Off with the shameful shorts


Off with the shameful shorts

Why do quite normal people go mad in summer when it comes to their clothes, asks LIN SAMPSON.


I DON'T know if you’ve noticed, but when a European tourist decides to make for the sun, she rattles about in her closet, eschewing gloriously made Italian linen trousers and stunning couturier pants in sable colours, and finally finds what she is looking for: a badly made pair of shorts in shades of Day-Glo. In the muddy suck of contemporary fashion, this is the summer garment most cherished, particularly by people with bad legs.

It is an ordinary early spring evening outside the local mall. The alky is crouched by the door with his dog on a string, pools of congealed liquid, one shoe, half a bra. The outskirts of most malls look like archaeological middens with crushed beer cans and litter. Cardboard takeaway cups are looped over the iron fencing that decorates this town, although much of it has been removed.

The ingenuity of removal is quite eye-boggling. Whole fences requiring wire cutters, skips and articulated trucks can be removed in the middle of the day. Unfortunately, the fad for wearing gruesome leisure wear is not so easily dealt with. OK, let me confess: my real hatred is for shorts.

The mall is full of tourists with legs that look as if they have sawn-off tops, full of abrasions, bruises and varicose veins. Most of these fish-belly white legs look like gas canisters which might erupt at the slightest pinch, emitting clouds of air and gas, the sort of stuff America used to flatten Vietnam.

The pelmet of the shorts they are wearing lends a heightened reality to an already misinformed body. One is not sure of the purpose of shorts; they catch in the crotch and ride up the body as if it is a personal gym. Is it to try to get sun to the weird things on which people walk? Is it for coolness (surely a skirt would be cooler)? For some it could be an attempt at sexual attraction, or is it just to make people vomit in the street?

Real South African women do not wear shorts. I think they might even be banned by Die Nederduitse Gereformeerde Kerk. Look, I like big legs. After all, you have to stand on them for years and they might as well be sturdy, but their real advantage is that they can be hidden, something only Islam seems to have cottoned on to.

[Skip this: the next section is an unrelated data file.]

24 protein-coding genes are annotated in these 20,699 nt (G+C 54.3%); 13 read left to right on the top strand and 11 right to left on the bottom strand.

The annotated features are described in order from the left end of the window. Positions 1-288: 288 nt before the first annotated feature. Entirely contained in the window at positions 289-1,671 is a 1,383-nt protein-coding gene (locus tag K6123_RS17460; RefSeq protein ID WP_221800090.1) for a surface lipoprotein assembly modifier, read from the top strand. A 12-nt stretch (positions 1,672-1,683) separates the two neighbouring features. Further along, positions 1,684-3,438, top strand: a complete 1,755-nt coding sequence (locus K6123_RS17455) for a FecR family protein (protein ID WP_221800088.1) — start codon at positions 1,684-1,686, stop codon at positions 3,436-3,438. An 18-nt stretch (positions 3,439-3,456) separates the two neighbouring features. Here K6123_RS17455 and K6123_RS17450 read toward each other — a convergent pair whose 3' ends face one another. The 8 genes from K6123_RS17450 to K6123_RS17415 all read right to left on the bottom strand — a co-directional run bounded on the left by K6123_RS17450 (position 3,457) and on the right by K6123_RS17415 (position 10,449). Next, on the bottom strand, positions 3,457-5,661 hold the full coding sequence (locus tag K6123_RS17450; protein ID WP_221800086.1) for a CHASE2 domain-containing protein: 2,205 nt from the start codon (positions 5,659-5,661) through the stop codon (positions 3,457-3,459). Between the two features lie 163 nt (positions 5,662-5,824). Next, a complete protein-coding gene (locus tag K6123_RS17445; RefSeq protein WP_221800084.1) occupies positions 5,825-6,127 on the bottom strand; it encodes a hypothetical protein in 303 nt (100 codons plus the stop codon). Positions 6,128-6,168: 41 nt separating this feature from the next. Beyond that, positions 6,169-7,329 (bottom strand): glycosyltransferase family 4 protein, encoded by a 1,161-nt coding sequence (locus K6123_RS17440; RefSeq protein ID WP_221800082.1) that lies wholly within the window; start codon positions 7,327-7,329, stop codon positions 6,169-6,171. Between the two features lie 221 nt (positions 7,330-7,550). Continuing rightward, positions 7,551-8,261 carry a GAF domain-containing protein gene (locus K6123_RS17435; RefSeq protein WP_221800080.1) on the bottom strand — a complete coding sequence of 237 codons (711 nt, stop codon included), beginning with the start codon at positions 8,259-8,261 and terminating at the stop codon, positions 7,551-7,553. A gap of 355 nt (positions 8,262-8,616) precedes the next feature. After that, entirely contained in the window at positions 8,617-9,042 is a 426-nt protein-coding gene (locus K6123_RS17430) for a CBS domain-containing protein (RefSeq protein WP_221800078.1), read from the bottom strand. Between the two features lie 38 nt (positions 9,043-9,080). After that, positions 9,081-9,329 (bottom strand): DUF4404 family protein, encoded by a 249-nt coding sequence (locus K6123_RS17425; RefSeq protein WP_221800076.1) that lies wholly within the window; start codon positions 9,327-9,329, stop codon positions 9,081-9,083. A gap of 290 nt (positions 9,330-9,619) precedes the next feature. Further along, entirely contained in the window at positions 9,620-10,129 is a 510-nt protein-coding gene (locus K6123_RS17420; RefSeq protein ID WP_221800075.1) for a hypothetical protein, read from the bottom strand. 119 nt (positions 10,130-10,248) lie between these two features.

I grew up in the age of “does she have good legs?" In my family, women were thought of as just another type of horse. Legs were one of the most potent signifiers of class and style. European women haven’t seen their bodies for so long because of the weather that they happily disrobe at the first sign of a bit of beach.

Codgers are the worst, particularly Italian or French. Wrinkled like old fruit, they appear on beaches wearing bikinis that disappear beneath fans of crumbling flesh. I remember once working on a hospital ward and having to apply Epsom salts to a very fat woman to locate her vagina.

Nobody over the age of 10 should even wear a bathing suit. To really understand the English you need to take a trip to some costa or other on easyJet. Men in padded satin bomber jackets in pastel colours, obese women wearing tiny sequinned knickers and revealing bras, shameless.

I had an idea I was on a plane full of ancient strippers and disco dancers with warmed-up blonde hair. Australians also look ludicrous, although because many of them are ex-South Africans they eschew shorts for a plethora of sunscreen accessories, starting with a waxed hat that ties under the chin and is often depicted in cartoons with corks hanging from the brim. I think you can go to prison in Aussie for not wearing sunscreen.

I wonder what the body thinks of leisurewear? Is it not time for it to revolt, send a few messages that will disintegrate these sandblasted columns, maxed out in cellulite. No wonder Britain has banned the word fat, it's just too near the bone. 

Or too far away.

♦ VWB ♦

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